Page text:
What is it like to road trip in the new normal? We head to Goa to find out!
What have the last few months of being locked up at home been like for you?
I put this question forward to our motley crew of road-trippers once we reached our destination in Goa. The answers ranged from tearing-their-hair-out frustrated to absolutely ecstatic to be spending quality time with their families. Some people’s jobs got significantly harder, while one was even stuck outside the country because flights were halted. But one thing was uniformly agreed upon — it was great to get out on the open road and have a change from whatever they were up to in last few months. This trip, the journey, the destination — it was a breath of fresh air, both literally and metaphorically.
We had no clue what we were getting in to. Were the roads open? Were there long lines at toll booths? Would there be police check-posts at district borders? Would we head out, only to be turned back home again? The Centre had announced that state and district borders were to be opened, and Goa had opened its doors to tourism. But administration at the grassroots is arbitrary, and there was no saying what we would encounter. This was a leap of faith. The only thing certain was that we had a safe place to stay when we reached — the Lemon Tree Amarante Beach Resort in Goa.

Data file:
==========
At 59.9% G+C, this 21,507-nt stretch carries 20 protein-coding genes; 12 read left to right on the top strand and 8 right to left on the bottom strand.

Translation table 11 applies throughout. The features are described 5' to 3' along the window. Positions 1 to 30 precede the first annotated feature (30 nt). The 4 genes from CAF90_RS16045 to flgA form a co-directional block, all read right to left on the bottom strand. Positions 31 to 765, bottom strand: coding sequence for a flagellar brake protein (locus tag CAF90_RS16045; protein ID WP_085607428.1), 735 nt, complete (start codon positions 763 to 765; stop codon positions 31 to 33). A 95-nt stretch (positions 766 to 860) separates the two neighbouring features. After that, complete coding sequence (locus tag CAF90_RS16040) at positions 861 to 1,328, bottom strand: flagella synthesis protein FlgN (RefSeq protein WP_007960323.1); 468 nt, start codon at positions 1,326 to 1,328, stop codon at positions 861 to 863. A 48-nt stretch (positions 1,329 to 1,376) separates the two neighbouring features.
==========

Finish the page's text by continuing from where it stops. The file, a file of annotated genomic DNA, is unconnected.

Something else that was certain was that we had a interesting bunch of people joining us on the ride, with equally interesting set of cars. There was Byram, easily the most experienced of the lot having driven extensively around the country and having done a London-Mumbai expedition with a solo car. He brought along his mighty Toyota Land Cruiser. Jay, who considers a 10-day road trip ‘short’ and does two ‘long’ trips every year — in his modded Toyota Fortuner. A lot of his trips involve camping and the Fortuner has been made self-sufficient to that end. Soumya also had brought his Fortuner along, and he is a seasoned road-tripper too — having driven with Jay all the way to the Tibet border and even got chased by Chinese jeeps up there. Harshil was in his Hyundai Creta and this drive was special to him, as this was his first road trip with his baby daughter! The Ed, Sirish had the BMW X5 and then there was the man who brought this bunch together — Prasad, in his Audi A6 (a 3.0 TDI quattro, no less). Prasad is VP at Lemon Tree, looking after Digital and e-Commerce and this road-trip was his idea!
As with every long road-trip with evo India, it started with… cleaning and stickering cars. You’d be surprised at how efficient our team can be when there’s the promise of a beach and a beer at the end of the day. Most of the group had started from Mumbai, meeting us en route at Pune. We were hosted at the Lemon Tree at Hinjewadi, Pune where we had a quick breakfast and picked up a packed lunch. While sandwiches and fruits in a box cannot hold a candle to local road-side grub, these are extra-ordinary times and the safety of the group, as well as the local communities we were passing through, were of the utmost importance. Contact with people was going to be brought to a minimum.